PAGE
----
The monthly GDP figures released on Friday 10 March 2023 by the Office for National Statistics (ONS) reported that UK gross domestic product (GDP) is estimated to have increased by 0.3% in January 2022, after a contraction of 0.5% in December. Monthly GDP is now estimated to be 0.2% lower than its pre-COVID levels (February 2020). The three-month-on-three-month growth measure (a better measure of the underlying trend) was flat in the three months to January, compared with the previous three-month period.
Services grew by 0.5% in January, following a fall of 0.8% in December. The largest driver of the growth in services in January was education, which grew by 2.5% as school attendance returned to normal levels following a large drop in December.
Transport and storage services grew by 1.6% on the month; the main contributor was an increase of 6.4% in postal and courier activities. This growth comes after a fall of 10.5% in December due to the impact of postal strikes.
Arts, entertainment and recreation grew by 3.4% in January. This was largely driven by sports, amusements and recreation activities, which grew by 8.9% as Premier League football returned to a full schedule following fixtures being postponed in November and December for the World Cup.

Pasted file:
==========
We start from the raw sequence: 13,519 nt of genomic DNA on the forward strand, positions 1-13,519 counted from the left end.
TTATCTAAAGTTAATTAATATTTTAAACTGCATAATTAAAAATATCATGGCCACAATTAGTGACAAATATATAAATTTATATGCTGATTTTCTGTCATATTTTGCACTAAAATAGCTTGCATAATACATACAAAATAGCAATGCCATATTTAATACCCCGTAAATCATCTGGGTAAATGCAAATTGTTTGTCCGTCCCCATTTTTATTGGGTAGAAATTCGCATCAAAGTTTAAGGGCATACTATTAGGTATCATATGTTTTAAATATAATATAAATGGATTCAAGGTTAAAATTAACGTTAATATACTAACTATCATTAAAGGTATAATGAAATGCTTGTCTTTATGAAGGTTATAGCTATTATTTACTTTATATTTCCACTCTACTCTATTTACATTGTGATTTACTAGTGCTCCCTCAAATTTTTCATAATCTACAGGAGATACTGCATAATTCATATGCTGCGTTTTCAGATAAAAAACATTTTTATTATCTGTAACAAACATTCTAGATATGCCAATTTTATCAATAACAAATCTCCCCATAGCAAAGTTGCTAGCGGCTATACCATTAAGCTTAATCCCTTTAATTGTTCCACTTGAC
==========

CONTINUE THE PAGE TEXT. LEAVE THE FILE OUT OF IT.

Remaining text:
Production output fell by 0.3%, after growth of 0.3% in December. The sector saw falls in two of its four subsectors, with manufacturing being the largest contributor to the production sector’s negative growth. Manufacturing saw declines in seven of its 13 subsectors, with the manufacture of basic pharmaceutical products being the largest negative contributor. Construction output dropped 1.7% in January, the weakest outturn since June 2022.
Commenting on the latest ONS GDP figures, Suren Thiru, Economies Director at ICAEW, said: “This modest rebound suggests that the economy is still on a downbeat path as eye-watering inflation bites into household incomes and curbs business activity.
“We’re likely to continue flirting with recession throughout much of 2023, as high inflation, tax rises and the lagged effect of rising interest rates shrinks consumer spending power, despite a boost from easing energy costs.
“The Spring Budget could have a significant impact on the UK’s near-term growth prospects. While extending energy support will provide some relief to struggling households, aggressive tax rises would risk eliminating any lingering momentum from the economy.”
For further information, read the ONS Monthly GDP estimate.
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